To the Editor —

Writing in Nature Climate Change, Lin and colleagues1 show that the combined effect of storm climatology and sea-level rise will greatly shorten surge-flooding return periods. Future climate effects may cause the present-day 100-yr and 500-yr surge flooding in New York City (NYC) to occur every 3–20 yrs and every 25–240 yrs, respectively. These results are important for managing flood risk in NYC. However, apart from changes in the flood hazard, the exposure of buildings, people and infrastructure also largely contributes to heightened flood risk in NYC. Over 33,000 and 66,000 buildings are located in the 100-yr and 500-yr flood zones, respectively, which represent a value of US$18.3 billion to US$22.3 billion. Recent research shows that, over the past 100 years, the value at risk in flood zones in NYC has increased by a factor of four to seven (Fig. 1)2. This trend is likely to continue, because NYC's population is projected to grow from over 8.2 million in 2006 to 9.1 million in 2030 (ref. 3). Both the value at risk in flood zones and population growth are global trends, and many other coastal cities around the world are facing the same challenge of increasing flood risk4, as vulnerable city waterfronts are increasingly being seen as 'multifunctional locations' for economic, environmental and social activities5.

Figure 1: Cumulative values of the properties at risk in the 100-yr, 500-yr and hurricane-3 flood zones from 1880 to 2010 (all in 2009 values, in US$ billion).
figure 1

Inset: Number of buildings in the 100-yr flood zone, distributed per NYC borough2.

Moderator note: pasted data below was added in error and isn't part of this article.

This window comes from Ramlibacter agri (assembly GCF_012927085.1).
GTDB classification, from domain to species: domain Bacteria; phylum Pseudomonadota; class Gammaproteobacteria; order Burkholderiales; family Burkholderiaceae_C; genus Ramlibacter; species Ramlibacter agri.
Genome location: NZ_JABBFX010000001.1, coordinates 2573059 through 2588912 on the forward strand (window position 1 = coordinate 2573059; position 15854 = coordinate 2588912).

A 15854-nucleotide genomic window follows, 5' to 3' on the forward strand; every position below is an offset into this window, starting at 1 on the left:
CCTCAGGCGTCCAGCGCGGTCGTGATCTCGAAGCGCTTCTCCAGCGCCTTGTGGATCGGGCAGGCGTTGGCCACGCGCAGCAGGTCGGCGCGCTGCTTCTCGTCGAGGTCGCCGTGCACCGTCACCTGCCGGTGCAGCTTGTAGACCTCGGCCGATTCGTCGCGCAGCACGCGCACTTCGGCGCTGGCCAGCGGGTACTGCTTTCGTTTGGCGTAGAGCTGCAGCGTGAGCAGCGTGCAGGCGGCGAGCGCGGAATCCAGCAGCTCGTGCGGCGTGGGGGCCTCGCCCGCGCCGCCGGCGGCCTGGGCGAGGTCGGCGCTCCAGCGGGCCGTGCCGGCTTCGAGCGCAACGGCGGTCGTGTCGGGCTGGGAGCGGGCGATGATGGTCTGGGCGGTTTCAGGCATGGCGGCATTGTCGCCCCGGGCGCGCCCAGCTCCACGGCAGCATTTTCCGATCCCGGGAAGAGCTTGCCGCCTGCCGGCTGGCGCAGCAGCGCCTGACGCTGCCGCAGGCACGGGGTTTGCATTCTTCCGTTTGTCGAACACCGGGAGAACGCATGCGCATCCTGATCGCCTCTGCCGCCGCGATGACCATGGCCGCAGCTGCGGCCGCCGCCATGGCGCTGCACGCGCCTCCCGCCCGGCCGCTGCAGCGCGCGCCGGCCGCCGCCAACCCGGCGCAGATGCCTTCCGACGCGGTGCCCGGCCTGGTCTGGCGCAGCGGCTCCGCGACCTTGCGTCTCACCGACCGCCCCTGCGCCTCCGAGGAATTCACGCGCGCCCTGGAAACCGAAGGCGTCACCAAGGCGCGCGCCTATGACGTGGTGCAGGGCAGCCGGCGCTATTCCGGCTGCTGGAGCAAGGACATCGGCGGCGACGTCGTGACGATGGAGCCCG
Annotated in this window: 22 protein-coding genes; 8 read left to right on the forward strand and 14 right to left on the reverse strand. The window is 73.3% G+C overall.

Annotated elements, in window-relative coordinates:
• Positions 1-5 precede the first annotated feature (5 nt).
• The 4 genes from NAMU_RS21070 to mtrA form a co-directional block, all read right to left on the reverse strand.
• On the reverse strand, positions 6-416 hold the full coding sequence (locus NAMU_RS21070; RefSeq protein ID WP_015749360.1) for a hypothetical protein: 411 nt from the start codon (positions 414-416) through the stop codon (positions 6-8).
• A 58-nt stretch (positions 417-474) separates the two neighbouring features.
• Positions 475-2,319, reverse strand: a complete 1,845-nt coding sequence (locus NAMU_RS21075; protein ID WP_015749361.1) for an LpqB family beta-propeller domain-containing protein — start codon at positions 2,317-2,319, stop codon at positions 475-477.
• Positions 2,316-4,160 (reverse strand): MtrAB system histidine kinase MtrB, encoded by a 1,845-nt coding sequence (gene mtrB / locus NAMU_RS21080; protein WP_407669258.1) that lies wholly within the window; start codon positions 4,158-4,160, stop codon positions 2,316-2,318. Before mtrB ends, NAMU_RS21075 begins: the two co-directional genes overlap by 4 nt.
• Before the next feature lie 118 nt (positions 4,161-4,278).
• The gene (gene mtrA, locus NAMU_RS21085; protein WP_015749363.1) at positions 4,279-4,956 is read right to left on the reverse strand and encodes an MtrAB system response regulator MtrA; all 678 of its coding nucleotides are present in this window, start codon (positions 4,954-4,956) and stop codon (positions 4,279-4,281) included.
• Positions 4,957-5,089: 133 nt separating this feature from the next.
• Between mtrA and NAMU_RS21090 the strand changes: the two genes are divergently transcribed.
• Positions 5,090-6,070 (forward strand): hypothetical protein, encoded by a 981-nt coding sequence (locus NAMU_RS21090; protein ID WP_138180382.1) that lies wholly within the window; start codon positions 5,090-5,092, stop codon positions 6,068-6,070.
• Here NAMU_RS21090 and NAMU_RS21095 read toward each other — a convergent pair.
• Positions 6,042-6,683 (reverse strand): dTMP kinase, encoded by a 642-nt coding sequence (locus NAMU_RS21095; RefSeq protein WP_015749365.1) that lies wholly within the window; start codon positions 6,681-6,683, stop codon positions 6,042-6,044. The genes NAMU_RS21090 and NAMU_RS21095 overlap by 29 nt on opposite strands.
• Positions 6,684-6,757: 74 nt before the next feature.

These figures provide a rationale for a comprehensive adaptation strategy that focuses not only on the flood hazard, as outlined by Lin and colleagues1, but also on managing trends in exposure through fine-tuning flood insurance, building codes and zoning policies. The US National Flood Insurance Program (NFIP) insures a value of about US$8 billion in NYC at present and is an important programme for achieving risk reduction6. For example, the NFIP requires that new structures should be elevated to the expected water level of a 100-yr flood. According to Lin and colleagues1, at least parts of the 500-yr zone may change into the 100-yr flood zone. However, the NFIP does not address climate change, and its regulations are restricted to the current 100-yr flood zone. For buildings in the 500-yr flood zone, minimum elevation requirements do not apply. We, therefore, propose that insurance and the city's building-code regulations should be applied to what is expected to be the future 100-yr flood zone, and a building-code policy should be formulated that requires 'freeboard' (building above the 100-yr flood level) of up to 2 or 3 ft for new structures in the 100-yr flood zone. It has been demonstrated that investing in (additional) freeboard can be cost-effective in terms of the reduced risk it delivers7. Moreover, zoning controls could be applied to limit potential flood damage, for example, by imposing building restrictions or by increasing the required 'open space ratio', which implies a lower building footprint and, hence, lower potential flood damage2.